Eventually we got out of that hellhole and went to Veracruz, which I loved. It is one of the most gorgeous cities I’ve ever been. And that’s where I found The Plumed Serpent, the only English novel in the bookstore. I adored the book back then.
I do enjoy Kate’s experiences, but the Quetzalcoatl cult, the dancing to drums, and the rants against Christianity are endless. There is also a horrifying military scene where the cult takes over the Catholic church in the village. The narrative is interspersed with long hymns to Quetzalcoatl. If you like Lawrence’s poetry, you will enjoy some of the hymns perhaps.
I was looking forward to this reread, but, alas, this book is no longer for me. I prefer his realism in The Rainbow (which I wrote about here) and Women in Love to the symbolism of his later work.
6 thoughts on ““The Plumed Serpent” by D. H. Lawrence”
I agree, Lawrence is uneven. When he’s good, he’s really good and when he’s not, he’s really not. Loved the Rainbow and Women in Love. I rather liked the Lost Girl but I read it 20 years ago. I always thought it would make a good miniseries although probably too politically incorrect to make now. Cultural microappropriation or is that microaggression. sigh. I cant seem to keep my hashtag buzzwords straight.
I agree, his books make good miniseries, and why not more of them? There is a series of The Rainbow which I keep meaning to watch. Maybe his books were more fashionable in the 20th century? I liked Ken Russell’s Women in Love.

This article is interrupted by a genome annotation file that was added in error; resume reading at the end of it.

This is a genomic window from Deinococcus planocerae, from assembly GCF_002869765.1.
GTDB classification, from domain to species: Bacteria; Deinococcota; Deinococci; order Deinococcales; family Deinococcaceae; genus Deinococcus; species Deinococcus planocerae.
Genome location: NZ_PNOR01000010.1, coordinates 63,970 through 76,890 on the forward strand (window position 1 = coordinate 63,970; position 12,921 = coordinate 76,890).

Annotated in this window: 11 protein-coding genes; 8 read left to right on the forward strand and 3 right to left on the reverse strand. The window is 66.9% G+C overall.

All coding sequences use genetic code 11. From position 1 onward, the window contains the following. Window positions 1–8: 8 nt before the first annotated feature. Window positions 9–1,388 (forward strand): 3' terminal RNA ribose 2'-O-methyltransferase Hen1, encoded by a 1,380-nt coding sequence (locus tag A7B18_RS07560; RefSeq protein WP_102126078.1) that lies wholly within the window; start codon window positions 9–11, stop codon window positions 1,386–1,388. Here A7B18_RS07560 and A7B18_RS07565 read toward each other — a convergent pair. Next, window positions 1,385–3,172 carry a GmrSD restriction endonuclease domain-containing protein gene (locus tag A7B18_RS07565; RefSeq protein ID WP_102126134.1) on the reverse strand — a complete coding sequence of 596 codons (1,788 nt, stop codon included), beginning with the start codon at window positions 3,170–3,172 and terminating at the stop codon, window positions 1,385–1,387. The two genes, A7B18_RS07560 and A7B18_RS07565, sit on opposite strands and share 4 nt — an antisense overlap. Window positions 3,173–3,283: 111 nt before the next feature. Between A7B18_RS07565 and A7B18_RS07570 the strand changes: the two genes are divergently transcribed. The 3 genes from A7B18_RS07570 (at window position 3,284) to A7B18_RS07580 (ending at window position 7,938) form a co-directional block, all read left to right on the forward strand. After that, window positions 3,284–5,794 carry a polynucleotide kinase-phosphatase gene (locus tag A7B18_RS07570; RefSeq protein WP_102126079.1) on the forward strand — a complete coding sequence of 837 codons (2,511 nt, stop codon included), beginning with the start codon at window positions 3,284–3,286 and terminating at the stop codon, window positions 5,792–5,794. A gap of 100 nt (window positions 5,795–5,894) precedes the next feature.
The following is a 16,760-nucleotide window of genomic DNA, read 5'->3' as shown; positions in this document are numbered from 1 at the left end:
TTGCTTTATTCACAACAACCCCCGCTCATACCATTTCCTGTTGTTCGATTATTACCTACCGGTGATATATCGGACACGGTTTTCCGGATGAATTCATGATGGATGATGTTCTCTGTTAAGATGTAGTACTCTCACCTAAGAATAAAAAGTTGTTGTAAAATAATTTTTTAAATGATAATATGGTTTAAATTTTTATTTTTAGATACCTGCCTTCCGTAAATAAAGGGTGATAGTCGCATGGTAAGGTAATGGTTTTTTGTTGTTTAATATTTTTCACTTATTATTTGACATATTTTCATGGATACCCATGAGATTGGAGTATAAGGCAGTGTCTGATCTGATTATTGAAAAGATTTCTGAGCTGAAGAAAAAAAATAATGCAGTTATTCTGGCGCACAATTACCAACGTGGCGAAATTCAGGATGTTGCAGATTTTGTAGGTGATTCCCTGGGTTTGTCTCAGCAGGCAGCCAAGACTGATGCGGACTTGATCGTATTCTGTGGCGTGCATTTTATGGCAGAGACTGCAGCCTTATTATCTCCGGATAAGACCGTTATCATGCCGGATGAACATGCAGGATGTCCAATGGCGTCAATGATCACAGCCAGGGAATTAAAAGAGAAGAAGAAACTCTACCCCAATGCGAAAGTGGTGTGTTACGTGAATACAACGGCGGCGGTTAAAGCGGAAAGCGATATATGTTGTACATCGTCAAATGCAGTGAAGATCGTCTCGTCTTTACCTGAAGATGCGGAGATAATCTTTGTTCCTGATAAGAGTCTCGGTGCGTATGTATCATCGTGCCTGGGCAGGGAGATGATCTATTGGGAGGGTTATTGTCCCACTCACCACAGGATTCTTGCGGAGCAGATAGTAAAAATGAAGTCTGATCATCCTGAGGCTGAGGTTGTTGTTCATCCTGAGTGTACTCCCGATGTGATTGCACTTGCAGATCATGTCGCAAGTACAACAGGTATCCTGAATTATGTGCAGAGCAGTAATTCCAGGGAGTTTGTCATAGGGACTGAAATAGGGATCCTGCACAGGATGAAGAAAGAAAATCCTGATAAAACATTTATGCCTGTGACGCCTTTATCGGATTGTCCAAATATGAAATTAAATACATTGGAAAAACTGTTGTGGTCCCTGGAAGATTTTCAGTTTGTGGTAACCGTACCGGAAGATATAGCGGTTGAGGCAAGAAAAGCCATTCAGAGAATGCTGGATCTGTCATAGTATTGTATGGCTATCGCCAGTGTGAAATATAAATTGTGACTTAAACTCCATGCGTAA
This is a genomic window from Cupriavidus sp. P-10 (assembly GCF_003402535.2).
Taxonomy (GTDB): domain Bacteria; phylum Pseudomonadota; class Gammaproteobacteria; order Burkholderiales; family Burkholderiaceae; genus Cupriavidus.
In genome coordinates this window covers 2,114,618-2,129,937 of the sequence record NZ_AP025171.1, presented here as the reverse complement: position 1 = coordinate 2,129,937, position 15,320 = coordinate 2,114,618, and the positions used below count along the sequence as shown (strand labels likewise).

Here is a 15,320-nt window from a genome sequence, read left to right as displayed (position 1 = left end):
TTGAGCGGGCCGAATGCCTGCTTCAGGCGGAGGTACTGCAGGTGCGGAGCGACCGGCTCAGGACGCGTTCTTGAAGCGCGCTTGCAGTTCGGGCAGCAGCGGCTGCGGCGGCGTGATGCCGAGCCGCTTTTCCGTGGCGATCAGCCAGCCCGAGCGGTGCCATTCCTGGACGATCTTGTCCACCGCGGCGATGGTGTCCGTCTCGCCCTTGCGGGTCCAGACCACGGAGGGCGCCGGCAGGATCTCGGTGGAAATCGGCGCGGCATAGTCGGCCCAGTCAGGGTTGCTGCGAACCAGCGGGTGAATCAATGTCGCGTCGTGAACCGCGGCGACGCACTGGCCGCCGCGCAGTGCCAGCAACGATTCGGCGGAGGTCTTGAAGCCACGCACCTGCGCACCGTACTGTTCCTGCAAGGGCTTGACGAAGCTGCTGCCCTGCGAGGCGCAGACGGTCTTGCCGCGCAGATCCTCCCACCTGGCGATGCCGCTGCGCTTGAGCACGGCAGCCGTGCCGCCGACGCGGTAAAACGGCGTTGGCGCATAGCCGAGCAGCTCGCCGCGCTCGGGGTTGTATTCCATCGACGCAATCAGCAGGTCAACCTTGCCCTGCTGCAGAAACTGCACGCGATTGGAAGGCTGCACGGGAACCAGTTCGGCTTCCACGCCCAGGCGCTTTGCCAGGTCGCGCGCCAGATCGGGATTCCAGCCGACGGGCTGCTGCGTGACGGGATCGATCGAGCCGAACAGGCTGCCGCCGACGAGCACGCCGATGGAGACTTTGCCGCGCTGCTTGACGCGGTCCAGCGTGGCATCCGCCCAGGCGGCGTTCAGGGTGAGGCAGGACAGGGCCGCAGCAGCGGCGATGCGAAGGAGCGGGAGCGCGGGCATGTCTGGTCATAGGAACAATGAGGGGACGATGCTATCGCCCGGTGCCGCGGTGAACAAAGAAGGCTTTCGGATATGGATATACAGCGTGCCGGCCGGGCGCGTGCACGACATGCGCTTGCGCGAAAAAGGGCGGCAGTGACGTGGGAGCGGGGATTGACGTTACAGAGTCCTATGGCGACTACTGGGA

On Mon, Jul 29, 2019 at 10:14 AM Thornfield Hall: A Book Blog wrote:
So true that the politically correct need not venture here. The Plumed Serpent has its ups and downs, but it certainly does not promote the “white man’s burden” approach to Mexico, as the most pc readers seem to think. That’s the approach Lawrence mocks most, here and in his other late works! Loved the story of your trip (excuse me for smiling at your pain), but you should see the Mexican buses now. For about $9.50 USD, I recently took a 1.5 hour intercity bus ride with footrests, personal tv, and a coke and ham sandwich included!
I’m definitely going to have to ride that bus! Lawrence seems to be misunderstood and neglected these days. Some scenes in The Plumed Serpent are surreal and beautiful, others silly, but absolutely no white man’s burden, as you say. His best books are SO great. Somehow it was the perfect book for me when I ran out of books on that trip.
On Mon, Sep 9, 2019 at 9:16 AM Thornfield Hall: A Book Blog wrote:
For a bus trip more akin to your own, try the excellent movie, “Night of the Iguana,” with Richard Burton, based on a play by the great writer, Tennessee Williams, who spent a lot of time in my own New Orleans French Quarter 🙂
Thanks for the recommendation. I love Tennessee Williams, have never read the play, and look forward to seeing Ava Gardner and Richard Burton.
On Mon, Sep 9, 2019 at 2:22 PM Thornfield Hall: A Book Blog wrote: